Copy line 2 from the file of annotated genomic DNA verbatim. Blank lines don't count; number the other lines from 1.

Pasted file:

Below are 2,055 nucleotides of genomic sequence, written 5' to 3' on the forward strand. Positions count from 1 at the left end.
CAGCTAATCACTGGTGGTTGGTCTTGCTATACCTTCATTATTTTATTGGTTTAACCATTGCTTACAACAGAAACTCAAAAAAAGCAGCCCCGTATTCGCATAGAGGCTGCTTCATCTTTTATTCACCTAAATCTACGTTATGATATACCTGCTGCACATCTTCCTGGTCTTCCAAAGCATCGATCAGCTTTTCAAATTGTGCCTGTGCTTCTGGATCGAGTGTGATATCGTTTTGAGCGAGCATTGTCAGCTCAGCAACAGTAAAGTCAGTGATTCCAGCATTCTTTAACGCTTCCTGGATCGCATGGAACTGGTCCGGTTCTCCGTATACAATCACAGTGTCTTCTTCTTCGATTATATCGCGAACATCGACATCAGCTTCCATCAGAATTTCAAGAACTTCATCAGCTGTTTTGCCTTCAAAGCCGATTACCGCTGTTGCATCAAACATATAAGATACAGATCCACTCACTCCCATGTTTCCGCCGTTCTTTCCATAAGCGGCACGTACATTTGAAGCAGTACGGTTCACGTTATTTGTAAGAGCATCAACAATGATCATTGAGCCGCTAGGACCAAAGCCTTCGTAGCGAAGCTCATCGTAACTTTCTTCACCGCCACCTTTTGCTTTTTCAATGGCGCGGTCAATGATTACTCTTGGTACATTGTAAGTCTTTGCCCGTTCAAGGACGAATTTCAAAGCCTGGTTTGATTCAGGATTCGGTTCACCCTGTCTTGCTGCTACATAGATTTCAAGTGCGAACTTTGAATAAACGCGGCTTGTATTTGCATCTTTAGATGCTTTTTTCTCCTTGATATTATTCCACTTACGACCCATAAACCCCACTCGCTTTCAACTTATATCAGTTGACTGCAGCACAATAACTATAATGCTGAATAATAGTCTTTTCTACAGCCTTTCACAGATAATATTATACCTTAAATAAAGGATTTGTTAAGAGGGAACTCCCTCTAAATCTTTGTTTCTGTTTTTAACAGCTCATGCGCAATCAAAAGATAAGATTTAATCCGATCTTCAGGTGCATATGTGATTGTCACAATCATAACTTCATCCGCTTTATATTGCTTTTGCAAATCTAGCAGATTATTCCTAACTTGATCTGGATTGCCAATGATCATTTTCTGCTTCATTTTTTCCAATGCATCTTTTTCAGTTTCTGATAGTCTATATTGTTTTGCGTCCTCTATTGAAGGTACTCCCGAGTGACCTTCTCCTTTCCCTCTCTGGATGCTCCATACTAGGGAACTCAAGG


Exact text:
CAGCTAATCACTGGTGGTTGGTCTTGCTATACCTTCATTATTTTATTGGTTTAACCATTGCTTACAACAGAAACTCAAAAAAAGCAGCCCCGTATTCGCATAGAGGCTGCTTCATCTTTTATTCACCTAAATCTACGTTATGATATACCTGCTGCACATCTTCCTGGTCTTCCAAAGCATCGATCAGCTTTTCAAATTGTGCCTGTGCTTCTGGATCGAGTGTGATATCGTTTTGAGCGAGCATTGTCAGCTCAGCAACAGTAAAGTCAGTGATTCCAGCATTCTTTAACGCTTCCTGGATCGCATGGAACTGGTCCGGTTCTCCGTATACAATCACAGTGTCTTCTTCTTCGATTATATCGCGAACATCGACATCAGCTTCCATCAGAATTTCAAGAACTTCATCAGCTGTTTTGCCTTCAAAGCCGATTACCGCTGTTGCATCAAACATATAAGATACAGATCCACTCACTCCCATGTTTCCGCCGTTCTTTCCATAAGCGGCACGTACATTTGAAGCAGTACGGTTCACGTTATTTGTAAGAGCATCAACAATGATCATTGAGCCGCTAGGACCAAAGCCTTCGTAGCGAAGCTCATCGTAACTTTCTTCACCGCCACCTTTTGCTTTTTCAATGGCGCGGTCAATGATTACTCTTGGTACATTGTAAGTCTTTGCCCGTTCAAGGACGAATTTCAAAGCCTGGTTTGATTCAGGATTCGGTTCACCCTGTCTTGCTGCTACATAGATTTCAAGTGCGAACTTTGAATAAACGCGGCTTGTATTTGCATCTTTAGATGCTTTTTTCTCCTTGATATTATTCCACTTACGACCCATAAACCCCACTCGCTTTCAACTTATATCAGTTGACTGCAGCACAATAACTATAATGCTGAATAATAGTCTTTTCTACAGCCTTTCACAGATAATATTATACCTTAAATAAAGGATTTGTTAAGAGGGAACTCCCTCTAAATCTTTGTTTCTGTTTTTAACAGCTCATGCGCAATCAAAAGATAAGATTTAATCCGATCTTCAGGTGCATATGTGATTGTCACAATCATAACTTCATCCGCTTTATATTGCTTTTGCAAATCTAGCAGATTATTCCTAACTTGATCTGGATTGCCAATGATCATTTTCTGCTTCATTTTTTCCAATGCATCTTTTTCAGTTTCTGATAGTCTATATTGTTTTGCGTCCTCTATTGAAGGTACTCCCGAGTGACCTTCTCCTTTCCCTCTCTGGATGCTCCATACTAGGGAACTCAAGG